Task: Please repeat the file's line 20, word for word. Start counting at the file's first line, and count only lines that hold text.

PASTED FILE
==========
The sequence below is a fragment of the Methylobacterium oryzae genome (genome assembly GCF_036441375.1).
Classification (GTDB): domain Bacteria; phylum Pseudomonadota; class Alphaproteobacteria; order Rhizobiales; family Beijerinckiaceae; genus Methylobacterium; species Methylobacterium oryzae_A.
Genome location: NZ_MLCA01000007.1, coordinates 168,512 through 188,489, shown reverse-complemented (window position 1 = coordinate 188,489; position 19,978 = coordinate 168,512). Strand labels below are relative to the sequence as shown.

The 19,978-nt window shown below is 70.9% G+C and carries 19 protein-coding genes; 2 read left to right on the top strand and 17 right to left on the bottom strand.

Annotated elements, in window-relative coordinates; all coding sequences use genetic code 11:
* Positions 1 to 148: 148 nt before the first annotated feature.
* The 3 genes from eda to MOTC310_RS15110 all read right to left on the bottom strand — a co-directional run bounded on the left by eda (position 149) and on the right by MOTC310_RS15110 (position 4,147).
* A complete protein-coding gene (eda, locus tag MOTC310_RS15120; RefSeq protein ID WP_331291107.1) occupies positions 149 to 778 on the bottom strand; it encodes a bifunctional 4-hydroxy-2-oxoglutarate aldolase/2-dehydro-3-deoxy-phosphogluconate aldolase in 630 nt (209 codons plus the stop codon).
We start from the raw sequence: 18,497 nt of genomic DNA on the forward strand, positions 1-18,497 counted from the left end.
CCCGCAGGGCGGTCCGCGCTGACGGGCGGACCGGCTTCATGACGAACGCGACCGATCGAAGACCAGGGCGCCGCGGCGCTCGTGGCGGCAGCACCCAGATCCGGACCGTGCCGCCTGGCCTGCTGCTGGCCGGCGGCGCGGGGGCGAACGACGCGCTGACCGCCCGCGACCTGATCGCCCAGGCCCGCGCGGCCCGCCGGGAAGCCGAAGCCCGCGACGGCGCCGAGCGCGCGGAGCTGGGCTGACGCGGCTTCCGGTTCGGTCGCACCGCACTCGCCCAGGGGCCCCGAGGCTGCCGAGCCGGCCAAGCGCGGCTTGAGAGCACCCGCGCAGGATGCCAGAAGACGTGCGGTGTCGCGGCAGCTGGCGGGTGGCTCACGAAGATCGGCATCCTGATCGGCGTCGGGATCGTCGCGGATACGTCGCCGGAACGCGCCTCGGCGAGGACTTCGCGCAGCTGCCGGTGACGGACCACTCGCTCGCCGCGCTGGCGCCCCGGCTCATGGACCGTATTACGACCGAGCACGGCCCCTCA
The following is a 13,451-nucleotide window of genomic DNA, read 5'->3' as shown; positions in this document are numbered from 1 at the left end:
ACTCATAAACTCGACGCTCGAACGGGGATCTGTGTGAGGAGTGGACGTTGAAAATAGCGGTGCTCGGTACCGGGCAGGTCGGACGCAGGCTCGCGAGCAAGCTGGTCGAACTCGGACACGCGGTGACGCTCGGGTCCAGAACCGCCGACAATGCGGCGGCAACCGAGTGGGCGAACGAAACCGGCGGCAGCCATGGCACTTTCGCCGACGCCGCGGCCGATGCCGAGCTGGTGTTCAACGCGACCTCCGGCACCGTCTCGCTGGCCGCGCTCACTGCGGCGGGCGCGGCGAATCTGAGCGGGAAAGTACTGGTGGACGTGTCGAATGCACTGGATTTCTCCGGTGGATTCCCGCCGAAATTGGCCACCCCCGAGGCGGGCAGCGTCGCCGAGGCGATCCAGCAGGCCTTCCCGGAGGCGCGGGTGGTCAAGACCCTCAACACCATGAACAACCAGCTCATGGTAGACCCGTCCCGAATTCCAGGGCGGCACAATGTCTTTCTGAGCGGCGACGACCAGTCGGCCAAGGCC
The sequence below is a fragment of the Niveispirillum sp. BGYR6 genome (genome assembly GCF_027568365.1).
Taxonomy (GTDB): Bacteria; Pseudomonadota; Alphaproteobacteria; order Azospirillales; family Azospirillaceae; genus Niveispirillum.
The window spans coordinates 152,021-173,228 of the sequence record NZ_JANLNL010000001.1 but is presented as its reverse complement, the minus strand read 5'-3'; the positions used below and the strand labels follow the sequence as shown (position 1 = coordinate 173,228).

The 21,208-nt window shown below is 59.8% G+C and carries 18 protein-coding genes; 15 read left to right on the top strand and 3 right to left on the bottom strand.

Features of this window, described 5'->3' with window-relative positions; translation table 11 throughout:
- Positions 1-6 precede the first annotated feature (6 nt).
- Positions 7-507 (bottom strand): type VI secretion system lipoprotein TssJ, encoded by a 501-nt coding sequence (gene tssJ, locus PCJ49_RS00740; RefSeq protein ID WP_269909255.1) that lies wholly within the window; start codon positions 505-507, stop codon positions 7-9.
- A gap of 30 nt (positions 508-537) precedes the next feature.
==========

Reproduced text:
- A gap of 30 nt (positions 508-537) precedes the next feature.